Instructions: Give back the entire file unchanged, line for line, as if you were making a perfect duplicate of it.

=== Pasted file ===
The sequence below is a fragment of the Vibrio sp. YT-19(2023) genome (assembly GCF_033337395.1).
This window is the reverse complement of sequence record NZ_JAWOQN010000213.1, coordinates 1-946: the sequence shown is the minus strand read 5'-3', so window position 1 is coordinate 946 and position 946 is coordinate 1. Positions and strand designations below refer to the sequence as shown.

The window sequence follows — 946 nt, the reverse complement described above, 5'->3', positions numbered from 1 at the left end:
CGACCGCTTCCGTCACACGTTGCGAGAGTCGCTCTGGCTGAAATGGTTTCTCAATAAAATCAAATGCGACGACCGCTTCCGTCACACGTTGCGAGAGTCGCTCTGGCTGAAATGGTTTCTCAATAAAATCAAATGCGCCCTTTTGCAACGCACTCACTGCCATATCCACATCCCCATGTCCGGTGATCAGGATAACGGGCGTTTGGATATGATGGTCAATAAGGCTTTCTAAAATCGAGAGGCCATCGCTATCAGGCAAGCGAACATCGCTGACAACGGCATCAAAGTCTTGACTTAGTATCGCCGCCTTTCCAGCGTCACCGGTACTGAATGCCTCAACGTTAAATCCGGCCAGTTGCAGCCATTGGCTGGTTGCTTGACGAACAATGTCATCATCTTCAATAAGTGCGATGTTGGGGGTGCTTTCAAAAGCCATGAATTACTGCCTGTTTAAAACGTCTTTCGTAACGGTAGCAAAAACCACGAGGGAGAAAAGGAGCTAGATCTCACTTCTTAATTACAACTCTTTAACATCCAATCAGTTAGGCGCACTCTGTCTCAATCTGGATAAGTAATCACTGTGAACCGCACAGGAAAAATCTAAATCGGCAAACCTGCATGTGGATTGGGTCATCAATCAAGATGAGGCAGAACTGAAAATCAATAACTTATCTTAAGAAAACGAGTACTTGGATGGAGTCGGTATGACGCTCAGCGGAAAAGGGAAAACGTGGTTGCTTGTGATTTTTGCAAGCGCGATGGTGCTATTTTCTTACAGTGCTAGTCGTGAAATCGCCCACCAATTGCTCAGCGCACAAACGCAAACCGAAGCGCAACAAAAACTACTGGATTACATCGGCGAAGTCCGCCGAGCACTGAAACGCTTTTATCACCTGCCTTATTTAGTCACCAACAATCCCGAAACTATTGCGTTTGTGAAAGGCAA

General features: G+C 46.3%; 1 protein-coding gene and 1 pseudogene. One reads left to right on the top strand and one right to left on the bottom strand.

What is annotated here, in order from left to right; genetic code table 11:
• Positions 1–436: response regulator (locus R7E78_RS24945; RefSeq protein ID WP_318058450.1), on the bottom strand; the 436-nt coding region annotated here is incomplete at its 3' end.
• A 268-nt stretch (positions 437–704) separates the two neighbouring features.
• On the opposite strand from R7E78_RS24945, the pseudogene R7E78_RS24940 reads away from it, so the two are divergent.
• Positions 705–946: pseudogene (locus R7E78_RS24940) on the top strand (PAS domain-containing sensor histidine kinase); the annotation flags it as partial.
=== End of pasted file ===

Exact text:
The sequence below is a fragment of the Vibrio sp. YT-19(2023) genome (assembly GCF_033337395.1).
This window is the reverse complement of sequence record NZ_JAWOQN010000213.1, coordinates 1-946: the sequence shown is the minus strand read 5'-3', so window position 1 is coordinate 946 and position 946 is coordinate 1. Positions and strand designations below refer to the sequence as shown.

The window sequence follows — 946 nt, the reverse complement described above, 5'->3', positions numbered from 1 at the left end:
CGACCGCTTCCGTCACACGTTGCGAGAGTCGCTCTGGCTGAAATGGTTTCTCAATAAAATCAAATGCGACGACCGCTTCCGTCACACGTTGCGAGAGTCGCTCTGGCTGAAATGGTTTCTCAATAAAATCAAATGCGCCCTTTTGCAACGCACTCACTGCCATATCCACATCCCCATGTCCGGTGATCAGGATAACGGGCGTTTGGATATGATGGTCAATAAGGCTTTCTAAAATCGAGAGGCCATCGCTATCAGGCAAGCGAACATCGCTGACAACGGCATCAAAGTCTTGACTTAGTATCGCCGCCTTTCCAGCGTCACCGGTACTGAATGCCTCAACGTTAAATCCGGCCAGTTGCAGCCATTGGCTGGTTGCTTGACGAACAATGTCATCATCTTCAATAAGTGCGATGTTGGGGGTGCTTTCAAAAGCCATGAATTACTGCCTGTTTAAAACGTCTTTCGTAACGGTAGCAAAAACCACGAGGGAGAAAAGGAGCTAGATCTCACTTCTTAATTACAACTCTTTAACATCCAATCAGTTAGGCGCACTCTGTCTCAATCTGGATAAGTAATCACTGTGAACCGCACAGGAAAAATCTAAATCGGCAAACCTGCATGTGGATTGGGTCATCAATCAAGATGAGGCAGAACTGAAAATCAATAACTTATCTTAAGAAAACGAGTACTTGGATGGAGTCGGTATGACGCTCAGCGGAAAAGGGAAAACGTGGTTGCTTGTGATTTTTGCAAGCGCGATGGTGCTATTTTCTTACAGTGCTAGTCGTGAAATCGCCCACCAATTGCTCAGCGCACAAACGCAAACCGAAGCGCAACAAAAACTACTGGATTACATCGGCGAAGTCCGCCGAGCACTGAAACGCTTTTATCACCTGCCTTATTTAGTCACCAACAATCCCGAAACTATTGCGTTTGTGAAAGGCAA

General features: G+C 46.3%; 1 protein-coding gene and 1 pseudogene. One reads left to right on the top strand and one right to left on the bottom strand.

What is annotated here, in order from left to right; genetic code table 11:
• Positions 1–436: response regulator (locus R7E78_RS24945; RefSeq protein ID WP_318058450.1), on the bottom strand; the 436-nt coding region annotated here is incomplete at its 3' end.
• A 268-nt stretch (positions 437–704) separates the two neighbouring features.
• On the opposite strand from R7E78_RS24945, the pseudogene R7E78_RS24940 reads away from it, so the two are divergent.
• Positions 705–946: pseudogene (locus R7E78_RS24940) on the top strand (PAS domain-containing sensor histidine kinase); the annotation flags it as partial.